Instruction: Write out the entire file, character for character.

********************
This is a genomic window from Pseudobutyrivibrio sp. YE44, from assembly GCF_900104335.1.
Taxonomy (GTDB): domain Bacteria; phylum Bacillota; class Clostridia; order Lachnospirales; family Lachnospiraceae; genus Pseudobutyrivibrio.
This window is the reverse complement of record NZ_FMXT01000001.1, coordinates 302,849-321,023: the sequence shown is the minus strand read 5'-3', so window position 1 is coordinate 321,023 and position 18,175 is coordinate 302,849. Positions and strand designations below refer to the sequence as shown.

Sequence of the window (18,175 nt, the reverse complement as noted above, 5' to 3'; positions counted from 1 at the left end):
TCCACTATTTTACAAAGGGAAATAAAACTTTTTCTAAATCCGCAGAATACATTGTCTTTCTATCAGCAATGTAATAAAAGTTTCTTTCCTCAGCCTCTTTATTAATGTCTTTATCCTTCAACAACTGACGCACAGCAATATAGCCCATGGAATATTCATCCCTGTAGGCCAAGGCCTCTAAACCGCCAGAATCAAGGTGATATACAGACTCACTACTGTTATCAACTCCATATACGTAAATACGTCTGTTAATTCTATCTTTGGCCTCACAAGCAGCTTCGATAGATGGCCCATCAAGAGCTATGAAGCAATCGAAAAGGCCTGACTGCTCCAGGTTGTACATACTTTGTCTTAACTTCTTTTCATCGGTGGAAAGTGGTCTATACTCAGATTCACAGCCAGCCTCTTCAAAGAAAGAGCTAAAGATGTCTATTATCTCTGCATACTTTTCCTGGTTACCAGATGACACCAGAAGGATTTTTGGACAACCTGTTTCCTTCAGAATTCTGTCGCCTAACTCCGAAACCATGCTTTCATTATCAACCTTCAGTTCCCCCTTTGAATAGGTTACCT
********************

This is a genomic window from Pseudobutyrivibrio sp. YE44, from assembly GCF_900104335.1.
Taxonomy (GTDB): domain Bacteria; phylum Bacillota; class Clostridia; order Lachnospirales; family Lachnospiraceae; genus Pseudobutyrivibrio.
This window is the reverse complement of record NZ_FMXT01000001.1, coordinates 302,849-321,023: the sequence shown is the minus strand read 5'-3', so window position 1 is coordinate 321,023 and position 18,175 is coordinate 302,849. Positions and strand designations below refer to the sequence as shown.

Sequence of the window (18,175 nt, the reverse complement as noted above, 5' to 3'; positions counted from 1 at the left end):
TCCACTATTTTACAAAGGGAAATAAAACTTTTTCTAAATCCGCAGAATACATTGTCTTTCTATCAGCAATGTAATAAAAGTTTCTTTCCTCAGCCTCTTTATTAATGTCTTTATCCTTCAACAACTGACGCACAGCAATATAGCCCATGGAATATTCATCCCTGTAGGCCAAGGCCTCTAAACCGCCAGAATCAAGGTGATATACAGACTCACTACTGTTATCAACTCCATATACGTAAATACGTCTGTTAATTCTATCTTTGGCCTCACAAGCAGCTTCGATAGATGGCCCATCAAGAGCTATGAAGCAATCGAAAAGGCCTGACTGCTCCAGGTTGTACATACTTTGTCTTAACTTCTTTTCATCGGTGGAAAGTGGTCTATACTCAGATTCACAGCCAGCCTCTTCAAAGAAAGAGCTAAAGATGTCTATTATCTCTGCATACTTTTCCTGGTTACCAGATGACACCAGAAGGATTTTTGGACAACCTGTTTCCTTCAGAATTCTGTCGCCTAACTCCGAAACCATGCTTTCATTATCAACCTTCAGTTCCCCCTTTGAATAGGTTACCT